Rhetorical Ragdolls - Ragdoll Cats & Kittens
Ragdoll kittens in Massachusetts New England
WE HAVE KITTENS!
My name is Charlotte, welcome to Rhetorical Ragdolls. We are a TICA and RFCI registered small hobby breeder of Ragdoll kittens located in Massachusetts. I fell in love with the ragdoll breed years ago when I was was given my fist ragdoll cat. Since then I have become completely smitten with ragdolls. Breeding these beautiful cats and watching each litter grow and develop has become a passion. These are more than cats. Some call them "puppy cats". Your ragdoll will attach themself to you in a way that is very unlike any other cat. They will follow a daily routine with you. They will most likely know what time you come home each day and be there waiting for you. She will be easily voice trained. Ragdolls have a rabbit-like coat. It is medium to long and non matting. Grooming is minimal. Ragdolls mature very slowly. It takes 2-3 years for them to reach thier full size. Males weigh between 15-20 pounds, females usually 5 pounds less. Some people have described thier ragdoll relationship as codependant. Ragdolls are not destructive cats by nature. They do not have cat-like instincts and therefore MUST be kept indoors.
ALL OF OUR BREEDING CATS BLOODLINES ARE TESTED FOR HCM. ONLY THE CATS THAT TEST NEGATIVE WILL CONTINUE TO BREED.
Our Granddaughter Isabella, with a 10 week old Seal Point Mitted kitten from Lovey & Artemis!
The Ragdoll Breed was started by a woman named Ann Baker in Riverside, California during the early 1960's. The original foundation cats of the Ragdoll breed were in fact all strays that roamed free around Ann Baker's home, as well as her neighbors. The first litter of "experimental" kittens was produced by an all white "angora-like" female cat named Josephine. Ann Baker thought this breed was some sort of miracle. All of Josephine's babies were rumored to be floppy, and loveable teddy bears, despite where they came from, a feral outdoor environment. There are many stories surrounding the first litter. Ann Baker also thought they first litter of kittens may have been this floppy and laid-back because Josephine was hit by a car, and Baker took the litter in to nurse back to health. Baker thought the car accident was what must have made the kittens so floppy and such ideal family pets. There were also many other foundation cats who are in all of our Ragdoll pedigrees today, one male cat being "Blackie" who was a solid black cat, resembling a "Burmese", and another male named "Daddy Warbucks" who was a Seal Point Mitted Birman. At the time Ann Baker was also experimenting with the creation of other breeds that may have been strung off of these lines, like the "Honey Bear". These breeds she experimented with were never recognized, or advanced much further than her own home. The early Ann Baker was also a persian breeder.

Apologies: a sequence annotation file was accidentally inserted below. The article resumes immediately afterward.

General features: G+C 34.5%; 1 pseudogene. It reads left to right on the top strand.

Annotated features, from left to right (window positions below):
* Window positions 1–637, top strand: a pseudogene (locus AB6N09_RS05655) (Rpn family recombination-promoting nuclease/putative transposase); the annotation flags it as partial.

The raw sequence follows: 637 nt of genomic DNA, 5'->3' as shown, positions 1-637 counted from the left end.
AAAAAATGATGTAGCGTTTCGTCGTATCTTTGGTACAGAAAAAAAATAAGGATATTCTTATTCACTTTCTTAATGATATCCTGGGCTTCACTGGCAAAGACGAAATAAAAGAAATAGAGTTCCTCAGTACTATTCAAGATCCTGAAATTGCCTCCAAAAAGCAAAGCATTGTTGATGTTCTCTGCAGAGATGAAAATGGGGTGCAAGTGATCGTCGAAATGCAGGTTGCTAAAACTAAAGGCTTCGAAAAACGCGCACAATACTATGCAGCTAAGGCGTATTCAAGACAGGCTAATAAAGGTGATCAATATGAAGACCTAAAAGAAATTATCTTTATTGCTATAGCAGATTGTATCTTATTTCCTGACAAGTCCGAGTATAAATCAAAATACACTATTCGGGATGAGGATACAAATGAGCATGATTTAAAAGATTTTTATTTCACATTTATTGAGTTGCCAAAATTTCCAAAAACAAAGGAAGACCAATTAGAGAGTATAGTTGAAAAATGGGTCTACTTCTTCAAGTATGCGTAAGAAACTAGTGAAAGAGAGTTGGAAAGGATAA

Ann Baker started her own association called IRCA (International Ragdoll Cat Association), and she also had a patent on the Ragdoll name. She didn't want the Ragdoll taken away from her, and wanted to control the breed. Denny & Laura Dayton were the first breeders to get some of her Ragdoll Cats, and take them into advancement, getting the breed accepted in many other associations. The Daytons worked hard on putting together a complete pedigree system, and kept very nice track of all of the early ragdoll records (some which they worked very hard to get released by Baker). Baker was very hostile towards The Daytons for taking over her breed, and stealing her fame. She tried her best to get the breed back but in the end lost the fight. Baker remained pretty tight lipped about the early ragdolls, and only gave information to those she trusted. The Daytons are responsible for the Ragdoll's big break in America, and soon they spread to England. The Dayton's called their cattery "Blossom-Time". You can find the Blossom-Time name in all traditional Ragdoll Pedigrees.